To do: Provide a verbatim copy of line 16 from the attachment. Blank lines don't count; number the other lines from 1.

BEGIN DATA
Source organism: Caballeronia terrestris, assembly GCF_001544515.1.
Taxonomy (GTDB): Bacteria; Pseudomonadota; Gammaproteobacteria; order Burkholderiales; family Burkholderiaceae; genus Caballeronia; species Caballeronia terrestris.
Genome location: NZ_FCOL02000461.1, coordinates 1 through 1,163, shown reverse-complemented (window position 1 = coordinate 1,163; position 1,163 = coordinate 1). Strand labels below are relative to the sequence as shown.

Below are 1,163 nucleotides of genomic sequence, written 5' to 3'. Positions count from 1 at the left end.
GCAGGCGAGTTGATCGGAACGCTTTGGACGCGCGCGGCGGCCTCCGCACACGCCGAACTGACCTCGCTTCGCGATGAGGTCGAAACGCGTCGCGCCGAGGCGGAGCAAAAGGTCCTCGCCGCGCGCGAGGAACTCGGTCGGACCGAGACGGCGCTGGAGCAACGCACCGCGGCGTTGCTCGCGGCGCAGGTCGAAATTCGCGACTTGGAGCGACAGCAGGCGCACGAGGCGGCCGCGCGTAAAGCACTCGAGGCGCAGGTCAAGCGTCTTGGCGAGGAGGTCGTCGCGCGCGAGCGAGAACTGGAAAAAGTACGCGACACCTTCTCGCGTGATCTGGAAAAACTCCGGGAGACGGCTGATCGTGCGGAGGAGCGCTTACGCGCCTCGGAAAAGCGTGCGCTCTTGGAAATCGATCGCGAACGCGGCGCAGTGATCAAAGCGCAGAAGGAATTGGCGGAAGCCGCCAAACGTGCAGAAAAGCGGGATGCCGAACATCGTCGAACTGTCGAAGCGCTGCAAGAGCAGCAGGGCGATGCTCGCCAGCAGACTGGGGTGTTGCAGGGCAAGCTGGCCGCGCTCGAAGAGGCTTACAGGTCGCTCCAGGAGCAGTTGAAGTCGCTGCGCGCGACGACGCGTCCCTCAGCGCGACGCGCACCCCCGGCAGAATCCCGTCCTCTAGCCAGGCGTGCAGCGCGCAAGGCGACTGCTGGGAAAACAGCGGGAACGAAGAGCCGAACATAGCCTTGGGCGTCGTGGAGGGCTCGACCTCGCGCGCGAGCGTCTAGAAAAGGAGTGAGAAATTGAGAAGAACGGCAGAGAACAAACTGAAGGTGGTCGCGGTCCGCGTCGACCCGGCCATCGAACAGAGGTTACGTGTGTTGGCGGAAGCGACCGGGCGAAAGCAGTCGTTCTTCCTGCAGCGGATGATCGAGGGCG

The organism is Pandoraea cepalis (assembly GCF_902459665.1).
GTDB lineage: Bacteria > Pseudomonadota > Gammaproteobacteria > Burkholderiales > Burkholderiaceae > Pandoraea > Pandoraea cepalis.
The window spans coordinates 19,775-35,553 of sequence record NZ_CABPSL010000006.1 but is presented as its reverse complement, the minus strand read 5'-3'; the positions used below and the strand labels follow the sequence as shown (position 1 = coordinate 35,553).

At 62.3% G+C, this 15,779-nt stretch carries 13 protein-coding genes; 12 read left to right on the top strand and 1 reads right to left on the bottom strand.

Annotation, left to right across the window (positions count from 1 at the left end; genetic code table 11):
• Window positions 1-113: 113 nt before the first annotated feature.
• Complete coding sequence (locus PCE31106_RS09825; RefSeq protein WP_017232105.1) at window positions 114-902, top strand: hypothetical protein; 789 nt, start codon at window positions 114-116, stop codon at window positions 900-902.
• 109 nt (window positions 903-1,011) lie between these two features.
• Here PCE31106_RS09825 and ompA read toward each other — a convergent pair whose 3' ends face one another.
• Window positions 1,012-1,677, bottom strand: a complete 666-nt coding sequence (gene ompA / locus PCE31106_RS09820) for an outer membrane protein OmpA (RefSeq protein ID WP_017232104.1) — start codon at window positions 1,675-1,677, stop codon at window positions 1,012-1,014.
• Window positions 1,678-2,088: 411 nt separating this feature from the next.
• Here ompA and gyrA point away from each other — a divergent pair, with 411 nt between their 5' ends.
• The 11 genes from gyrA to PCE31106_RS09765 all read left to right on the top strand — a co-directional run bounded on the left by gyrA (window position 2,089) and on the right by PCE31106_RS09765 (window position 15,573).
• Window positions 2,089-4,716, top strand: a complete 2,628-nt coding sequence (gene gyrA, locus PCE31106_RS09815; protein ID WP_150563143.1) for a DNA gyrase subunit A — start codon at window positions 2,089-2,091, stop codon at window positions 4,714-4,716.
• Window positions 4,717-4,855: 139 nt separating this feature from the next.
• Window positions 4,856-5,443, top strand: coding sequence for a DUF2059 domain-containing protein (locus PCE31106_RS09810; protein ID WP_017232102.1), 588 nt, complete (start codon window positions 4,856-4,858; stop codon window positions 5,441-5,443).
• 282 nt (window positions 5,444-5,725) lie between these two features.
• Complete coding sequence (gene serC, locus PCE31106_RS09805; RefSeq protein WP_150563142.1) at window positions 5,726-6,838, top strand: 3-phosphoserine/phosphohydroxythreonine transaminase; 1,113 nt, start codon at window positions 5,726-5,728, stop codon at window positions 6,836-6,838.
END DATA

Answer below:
• Window positions 1,678-2,088: 411 nt separating this feature from the next.